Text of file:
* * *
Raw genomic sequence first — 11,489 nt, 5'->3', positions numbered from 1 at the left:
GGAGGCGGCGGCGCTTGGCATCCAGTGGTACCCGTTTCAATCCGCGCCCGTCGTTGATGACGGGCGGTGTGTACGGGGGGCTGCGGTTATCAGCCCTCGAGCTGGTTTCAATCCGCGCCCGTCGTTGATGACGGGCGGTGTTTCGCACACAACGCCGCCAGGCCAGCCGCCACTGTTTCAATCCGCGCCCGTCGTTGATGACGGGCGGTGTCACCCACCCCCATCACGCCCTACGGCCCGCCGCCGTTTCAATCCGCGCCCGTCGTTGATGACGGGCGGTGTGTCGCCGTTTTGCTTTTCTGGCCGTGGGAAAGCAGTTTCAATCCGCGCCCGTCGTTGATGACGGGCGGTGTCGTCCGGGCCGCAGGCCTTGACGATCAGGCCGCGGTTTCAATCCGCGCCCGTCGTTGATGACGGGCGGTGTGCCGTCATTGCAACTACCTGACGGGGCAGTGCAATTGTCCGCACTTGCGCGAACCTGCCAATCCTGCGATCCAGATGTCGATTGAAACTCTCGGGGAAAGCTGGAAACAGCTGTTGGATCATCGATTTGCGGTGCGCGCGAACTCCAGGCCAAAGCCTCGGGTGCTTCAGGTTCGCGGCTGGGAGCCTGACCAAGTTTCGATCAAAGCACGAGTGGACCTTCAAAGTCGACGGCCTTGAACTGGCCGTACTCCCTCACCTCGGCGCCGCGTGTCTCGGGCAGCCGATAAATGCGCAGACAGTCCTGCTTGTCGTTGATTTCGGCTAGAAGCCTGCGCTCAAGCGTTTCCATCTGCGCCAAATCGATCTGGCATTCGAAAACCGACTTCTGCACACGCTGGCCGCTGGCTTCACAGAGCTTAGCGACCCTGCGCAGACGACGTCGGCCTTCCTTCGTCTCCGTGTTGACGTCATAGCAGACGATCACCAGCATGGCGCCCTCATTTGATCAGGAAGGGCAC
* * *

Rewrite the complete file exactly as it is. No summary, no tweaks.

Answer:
Raw genomic sequence first — 11,489 nt, 5'->3', positions numbered from 1 at the left:
GGAGGCGGCGGCGCTTGGCATCCAGTGGTACCCGTTTCAATCCGCGCCCGTCGTTGATGACGGGCGGTGTGTACGGGGGGCTGCGGTTATCAGCCCTCGAGCTGGTTTCAATCCGCGCCCGTCGTTGATGACGGGCGGTGTTTCGCACACAACGCCGCCAGGCCAGCCGCCACTGTTTCAATCCGCGCCCGTCGTTGATGACGGGCGGTGTCACCCACCCCCATCACGCCCTACGGCCCGCCGCCGTTTCAATCCGCGCCCGTCGTTGATGACGGGCGGTGTGTCGCCGTTTTGCTTTTCTGGCCGTGGGAAAGCAGTTTCAATCCGCGCCCGTCGTTGATGACGGGCGGTGTCGTCCGGGCCGCAGGCCTTGACGATCAGGCCGCGGTTTCAATCCGCGCCCGTCGTTGATGACGGGCGGTGTGCCGTCATTGCAACTACCTGACGGGGCAGTGCAATTGTCCGCACTTGCGCGAACCTGCCAATCCTGCGATCCAGATGTCGATTGAAACTCTCGGGGAAAGCTGGAAACAGCTGTTGGATCATCGATTTGCGGTGCGCGCGAACTCCAGGCCAAAGCCTCGGGTGCTTCAGGTTCGCGGCTGGGAGCCTGACCAAGTTTCGATCAAAGCACGAGTGGACCTTCAAAGTCGACGGCCTTGAACTGGCCGTACTCCCTCACCTCGGCGCCGCGTGTCTCGGGCAGCCGATAAATGCGCAGACAGTCCTGCTTGTCGTTGATTTCGGCTAGAAGCCTGCGCTCAAGCGTTTCCATCTGCGCCAAATCGATCTGGCATTCGAAAACCGACTTCTGCACACGCTGGCCGCTGGCTTCACAGAGCTTAGCGACCCTGCGCAGACGACGTCGGCCTTCCTTCGTCTCCGTGTTGACGTCATAGCAGACGATCACCAGCATGGCGCCCTCATTTGATCAGGAAGGGCAC